At the end of the bar is a big brass cash register that today’s bartenders use with the same enthusiasm as they did in the 1920s. To ring up a sale, the bartender must crank around the register’s arm, which in turn opens one of the three mahogany drawers the register rests on. Also on display are an old floor safe and a scale, both originally used by saddle maker Henry Kuck. Ralph Bonney (Garth Bonney’s father) and Henry Kuck were partners in the saddleshop business years ago. Kuck and Bonney Saddles was located at the corner of 2nd and Laughlin downtown The Dalles. This is where Garth first got started in the business.
Nestled up on a ledge above the dining tables is a 1894 Schubert mahogany piano. Weekend evening guests are entertained by melodies of the past sent sweeping through the building, creating a genuine feeling for the turn of the century.
The Baldwin Saloon’s history is forever in the making. As additional Englehart oil paintings are acquired and historically significant pieces are found, they will continually be added to the collection that makes the Baldwin Saloon so unique. This is a building whose spirit will live on forever.
Near the backbar was a beautifully painted photograph of a young woman named Carrie Reichwein, done by Wilbur Hayes in 1899. This intriguing piece won first place in the Lewis and Clark Exposition in 1905 and 1906. Carrie Reichwein was only 19 years old when she posed for Hayes. She lived in the Portland-Vancouver area, but often traveled to The Dalles to see her sister, who was married to the community’s postmaster. Carrie was know to frequent saloons, and it is believed that she feels very much at home on the walls of the Baldwin Saloon.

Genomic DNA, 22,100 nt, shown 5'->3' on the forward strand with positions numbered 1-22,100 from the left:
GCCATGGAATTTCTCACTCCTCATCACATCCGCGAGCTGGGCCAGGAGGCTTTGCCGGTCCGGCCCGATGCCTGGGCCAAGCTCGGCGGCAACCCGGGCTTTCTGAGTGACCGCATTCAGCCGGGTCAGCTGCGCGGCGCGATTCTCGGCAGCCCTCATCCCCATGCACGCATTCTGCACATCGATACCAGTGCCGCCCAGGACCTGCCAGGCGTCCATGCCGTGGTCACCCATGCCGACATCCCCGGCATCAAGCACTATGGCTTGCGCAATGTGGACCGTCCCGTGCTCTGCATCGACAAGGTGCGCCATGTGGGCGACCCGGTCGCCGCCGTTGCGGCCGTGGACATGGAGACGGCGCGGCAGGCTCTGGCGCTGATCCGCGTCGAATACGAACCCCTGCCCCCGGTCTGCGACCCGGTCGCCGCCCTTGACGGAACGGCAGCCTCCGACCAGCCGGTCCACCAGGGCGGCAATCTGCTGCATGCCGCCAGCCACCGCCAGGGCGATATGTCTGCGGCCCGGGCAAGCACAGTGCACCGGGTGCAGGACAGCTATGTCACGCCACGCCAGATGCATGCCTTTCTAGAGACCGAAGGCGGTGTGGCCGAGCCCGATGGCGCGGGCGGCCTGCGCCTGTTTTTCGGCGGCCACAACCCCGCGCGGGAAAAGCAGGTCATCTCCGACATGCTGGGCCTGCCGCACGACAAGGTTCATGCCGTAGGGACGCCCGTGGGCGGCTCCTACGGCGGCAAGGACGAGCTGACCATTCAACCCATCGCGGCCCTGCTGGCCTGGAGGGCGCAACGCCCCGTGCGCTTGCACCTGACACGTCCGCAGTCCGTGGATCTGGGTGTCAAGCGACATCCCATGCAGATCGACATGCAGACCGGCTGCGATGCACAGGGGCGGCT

The Dalles is located in North Central Oregon, 80 miles (75 minutes) east of Portland in the Columbia River Gorge. The Dalles has a population of 12,175. The Columbia River Gorge has always been one of Oregon’s primary centers of trade and commerce. Long before Oregon or the United States, this region was a commercial hub for more than 10,000 years. Strategically located along this profitable waterway, the City of The Dalles enjoys a strong economy of agriculture, forest products and industry. The Dalles was also the site of Fort Dalles. Established in 1850 to protect immigrants after the Whitman massacre, it was the only military post between the Pacific coast and Wyoming. The only building left of Fort Dalles is the Surgeon’s Quarters, which has been incorporated into the Fort Dalles Museum. The Dalles is the county seat of Wasco County. When it was established in 1854, Wasco County was the largest county ever formed in the United States. The Original Wasco County Courthouse, which still stands in The Dalles, had jurisdiction over a region stretching from the Cascades to the modern-day states of Montana and Wyoming. The county assumed its present, smaller form over a period of a half-century, as many other counties and portions of several states were created within its original boundaries. Today, The Dalles is a regional center for commerce and government services. It is the largest city in the Columbia River Gorge.